On June 1st, amid talk of teacher layoffs, hospital closings, and MTA cuts, Gov. David Paterson took to a microphone in Manhattan and announced the All Crimes DNA Bill, which he described as “a small investment in dollars, and a huge investment in the security and safety of New York State.” The law would force any New Yorker convicted of a crime to provide a DNA sample to authorities, to be recorded in the state DNA database. This would apply to “youthful offenders”—age 16, 17, or 18—and would include such low-level misdemeanors as loitering, graffiti, and shoplifting. Failing to submit a DNA sample would become a Class A misdemeanor, generally punishable by up to one year in jail.
Gov. Paterson characterized the bill as an effort to cut through “a lot of government red tape” and to fix major flaws in the criminal justice system, from unsolved crimes to wrongful convictions. “We have technology and we have data that can help to prevent crimes that are about to be committed, solve crimes that were committed sometime ago, and exonerate people who are falsely accused,” he said at his press conference, flanked by D.A.s from all five boroughs.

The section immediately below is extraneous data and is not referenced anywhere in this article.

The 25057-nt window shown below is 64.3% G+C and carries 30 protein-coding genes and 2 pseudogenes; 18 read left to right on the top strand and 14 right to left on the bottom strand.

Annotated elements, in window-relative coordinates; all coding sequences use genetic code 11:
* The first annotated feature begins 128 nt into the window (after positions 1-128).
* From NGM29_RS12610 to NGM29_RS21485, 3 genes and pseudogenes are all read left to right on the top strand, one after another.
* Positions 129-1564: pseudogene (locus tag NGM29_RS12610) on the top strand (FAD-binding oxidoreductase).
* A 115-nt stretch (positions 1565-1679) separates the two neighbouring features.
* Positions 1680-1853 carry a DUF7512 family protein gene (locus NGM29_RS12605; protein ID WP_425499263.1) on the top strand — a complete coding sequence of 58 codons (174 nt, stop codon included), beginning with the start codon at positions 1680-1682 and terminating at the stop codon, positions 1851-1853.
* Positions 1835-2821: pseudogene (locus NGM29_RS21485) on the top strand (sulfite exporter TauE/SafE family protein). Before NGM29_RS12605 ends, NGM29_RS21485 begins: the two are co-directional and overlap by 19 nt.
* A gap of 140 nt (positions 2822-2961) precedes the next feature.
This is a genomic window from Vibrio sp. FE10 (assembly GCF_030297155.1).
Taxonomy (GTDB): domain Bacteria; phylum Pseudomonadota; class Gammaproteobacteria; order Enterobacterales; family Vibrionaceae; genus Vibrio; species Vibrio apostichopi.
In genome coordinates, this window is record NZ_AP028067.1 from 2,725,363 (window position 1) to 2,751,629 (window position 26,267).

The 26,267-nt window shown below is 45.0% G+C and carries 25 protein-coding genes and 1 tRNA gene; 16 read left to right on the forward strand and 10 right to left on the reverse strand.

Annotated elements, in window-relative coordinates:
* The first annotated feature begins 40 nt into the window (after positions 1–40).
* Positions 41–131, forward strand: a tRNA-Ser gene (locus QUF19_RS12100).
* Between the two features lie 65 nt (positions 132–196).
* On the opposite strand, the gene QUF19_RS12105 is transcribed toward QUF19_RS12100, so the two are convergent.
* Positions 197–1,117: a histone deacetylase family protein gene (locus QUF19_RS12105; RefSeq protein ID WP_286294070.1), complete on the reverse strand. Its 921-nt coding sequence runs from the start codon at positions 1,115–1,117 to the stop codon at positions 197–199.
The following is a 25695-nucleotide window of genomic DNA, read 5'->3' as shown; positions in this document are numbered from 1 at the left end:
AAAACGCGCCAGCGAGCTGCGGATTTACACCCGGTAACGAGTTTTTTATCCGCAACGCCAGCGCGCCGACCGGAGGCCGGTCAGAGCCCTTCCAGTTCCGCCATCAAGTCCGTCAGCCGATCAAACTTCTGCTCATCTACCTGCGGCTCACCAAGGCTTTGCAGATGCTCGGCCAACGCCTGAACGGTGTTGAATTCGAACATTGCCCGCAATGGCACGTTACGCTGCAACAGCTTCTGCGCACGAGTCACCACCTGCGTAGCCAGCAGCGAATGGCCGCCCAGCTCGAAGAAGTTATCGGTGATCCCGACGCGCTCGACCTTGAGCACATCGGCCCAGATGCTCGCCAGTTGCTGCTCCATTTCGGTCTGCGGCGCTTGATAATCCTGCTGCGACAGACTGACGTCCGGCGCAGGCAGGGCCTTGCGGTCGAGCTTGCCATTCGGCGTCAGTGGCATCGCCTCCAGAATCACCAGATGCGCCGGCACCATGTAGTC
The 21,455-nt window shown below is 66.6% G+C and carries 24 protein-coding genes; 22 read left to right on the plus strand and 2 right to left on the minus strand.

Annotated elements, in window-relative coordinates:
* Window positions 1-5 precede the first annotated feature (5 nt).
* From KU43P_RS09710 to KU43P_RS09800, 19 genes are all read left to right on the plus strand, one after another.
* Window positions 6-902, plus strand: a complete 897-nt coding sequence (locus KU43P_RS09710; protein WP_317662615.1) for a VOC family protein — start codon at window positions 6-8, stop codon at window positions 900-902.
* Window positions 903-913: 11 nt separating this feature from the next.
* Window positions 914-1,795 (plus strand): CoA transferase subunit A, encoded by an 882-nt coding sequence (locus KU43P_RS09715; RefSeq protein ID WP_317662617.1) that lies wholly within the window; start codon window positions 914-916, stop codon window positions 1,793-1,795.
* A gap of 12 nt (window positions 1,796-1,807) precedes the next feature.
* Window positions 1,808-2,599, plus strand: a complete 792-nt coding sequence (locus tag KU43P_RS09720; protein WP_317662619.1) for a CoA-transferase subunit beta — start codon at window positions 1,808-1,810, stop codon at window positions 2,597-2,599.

If there was any objection to Paterson’s proposal from lawmakers or political candidates, no one spoke up. In fact, alternative versions of the DNA expansion were being simultaneously peddled by lawmakers, including a bill from Sen. Jeffrey Klein (D-Bronx) that would require all New Yorkers arrested for a felony to hand over DNA. A bill by Brooklyn Assembly member Joseph Lentol focuses on wrongful convictions and has the support of Sen. Eric Schneiderman (D-Manhattan), who is running for attorney general.
Indeed, like so much tough-on-crime legislation, the measure was widely embraced as a moral imperative. Kate Hogan, President of the State District Attorneys Association, called it “simply unconscionable that New York State still neglects to collect DNA from everyone convicted of a penal law crime.” In fact, despite the rhetoric, it shouldn’t be surprising: neither does any other state in the country.